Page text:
Estimating the Private Economic Benefits of Sons Versus Daughters in India

  title={Estimating the Private Economic Benefits of Sons Versus Daughters in India},
  author={Daniel Rosenblum},
  journal={Feminist Economics},
  pages={107 - 77}
ABSTRACT In order to understand the economic incentives behind gender discrimination in India, this paper provides the first estimates of the magnitude of the economic benefits of having a son instead of a daughter. The study estimates large gains from a first-born son to per capita income and expenditure, household assets, and a reduction in the probability the household is below the poverty line. Estimates show that a first-born son may provide economic advantages through a reduction in total… Expand
Son Preferences and Education Inequalities in India
We investigate the impact of son preferences in India on gender inequalities in educational performance and investment. Son preferences can create gender inequalities through two channels:Expand
This paper studies the effects of China’s one-child policy on human capital and income. I build and calibrate a quantitative OLG model with intergenerational transfers. The model generates aExpand


The effect of fertility decisions on excess female mortality in India
In India, many parents follow son-preferring fertility-stopping rules. Stopping rules affect both the number of children and the sex composition of these children. Parents whose first child is maleExpand
Daughters, Education, and Family Budgets Taiwan Experiences
Growth in the education of the labor force is one of the most important determinants of economic growth, and the distribution by sex is a key determinant of gender inequality. In this paper, weExpand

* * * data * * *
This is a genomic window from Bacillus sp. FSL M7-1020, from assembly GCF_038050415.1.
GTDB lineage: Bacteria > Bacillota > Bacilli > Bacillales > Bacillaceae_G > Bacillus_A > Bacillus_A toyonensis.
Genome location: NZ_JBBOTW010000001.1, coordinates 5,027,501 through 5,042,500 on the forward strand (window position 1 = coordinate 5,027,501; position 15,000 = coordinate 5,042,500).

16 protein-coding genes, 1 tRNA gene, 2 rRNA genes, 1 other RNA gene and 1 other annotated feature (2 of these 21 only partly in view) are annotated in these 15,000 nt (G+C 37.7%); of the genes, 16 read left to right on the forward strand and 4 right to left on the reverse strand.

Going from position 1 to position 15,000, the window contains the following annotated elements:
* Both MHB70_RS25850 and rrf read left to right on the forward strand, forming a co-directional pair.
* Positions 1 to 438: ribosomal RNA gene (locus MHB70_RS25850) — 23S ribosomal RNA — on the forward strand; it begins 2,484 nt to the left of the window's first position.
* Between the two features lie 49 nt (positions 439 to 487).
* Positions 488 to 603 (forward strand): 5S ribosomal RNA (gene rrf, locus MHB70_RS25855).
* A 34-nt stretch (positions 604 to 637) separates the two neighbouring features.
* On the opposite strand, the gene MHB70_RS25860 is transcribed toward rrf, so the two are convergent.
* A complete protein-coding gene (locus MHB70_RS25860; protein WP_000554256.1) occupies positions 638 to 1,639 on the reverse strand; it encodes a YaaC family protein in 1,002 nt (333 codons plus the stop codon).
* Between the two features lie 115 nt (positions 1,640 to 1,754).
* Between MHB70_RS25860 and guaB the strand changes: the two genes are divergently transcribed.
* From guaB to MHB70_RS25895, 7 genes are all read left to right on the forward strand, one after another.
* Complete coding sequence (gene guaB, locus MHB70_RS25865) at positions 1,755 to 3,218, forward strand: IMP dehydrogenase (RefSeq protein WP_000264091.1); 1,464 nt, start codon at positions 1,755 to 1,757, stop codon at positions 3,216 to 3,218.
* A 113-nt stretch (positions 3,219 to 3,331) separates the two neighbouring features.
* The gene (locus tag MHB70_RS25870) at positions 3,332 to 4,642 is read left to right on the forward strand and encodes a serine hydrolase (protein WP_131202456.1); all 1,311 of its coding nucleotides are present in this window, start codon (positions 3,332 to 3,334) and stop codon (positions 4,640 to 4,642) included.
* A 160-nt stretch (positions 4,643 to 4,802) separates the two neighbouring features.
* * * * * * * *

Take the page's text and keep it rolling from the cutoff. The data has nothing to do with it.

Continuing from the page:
Sons, daughters, wives, and the labour market outcomes of West German men☆
We find a strong association between family status and labor market outcomes for recent cohorts of West German men in the German Socio-Economic Panel. Living with a partner and living with a childExpand
Sibling rivalry and the gender gap: Evidence from child health outcomes in Ghana
Using a rich household survey from Ghana, it is found that on average if children had all sisters (and no brothers) they would do roughly 25-40% better on measured health indicators than if they had all brothers ( and no sisters). Expand
The Effects of Sons and Daughters on Men's Labor Supply and Wages
In this paper, we estimate the effects of children and the differential effects of sons and daughters on men's labor supply and hourly wage rates. The responses to fatherhood of two cohorts of menExpand
Gender gap in parents' financing strategy for hospitalization of their children: evidence from India.
It is hypothesized that households who face tight budget constraints are more likely to spend their meager resources on hospitalization of boys rather than girls, and the results indicate that the gender gap intensifies as the authors move from the richest to poorest households. Expand
Son preference and sex composition of children: Evidence from india
  • S. Clark
  • Geography, Medicine
  • Demography
  • 2011
Empirical evidence is provided from India that son preference has two pronounced and predictable family-level effects on the sex composition of children ever born: first, smaller families have a significantly higher proportion of sons than larger families; and second, socially and economically disadvantaged couples and couples from the northern region of India not only want but also attain a higherportion of sons, if the effects of family size are controlled. Expand
Son Preference and the Persistence of Culture: Evidence from South and East Asian Immigrants to Canada
Preference for sons over daughters, evident in China's and South Asia's male sex ratios, is commonly rationalized by poverty and the need for old-age support. In this article we study South and EastExpand
Market Opportunities, Genetic Endowments, and Intrafamily Resource Distribution: Child Survival in Rural India
The authors "examine how intrafamily resource allocations respond to changes in economic conditions and to genetic differences in children by estimating the determinants of variations in theExpand
The Rising Price of Husbands: A Hedonic Analysis of Dowry Increases in Rural India
  • V. Rao
  • Economics
  • Journal of Political Economy
  • 1993
Dowries in South Asia have steadily risen over the last 40 years and now often amount to over 50 percent of a household's assets. This paper attempts to investigate the reasons behind this increase.Expand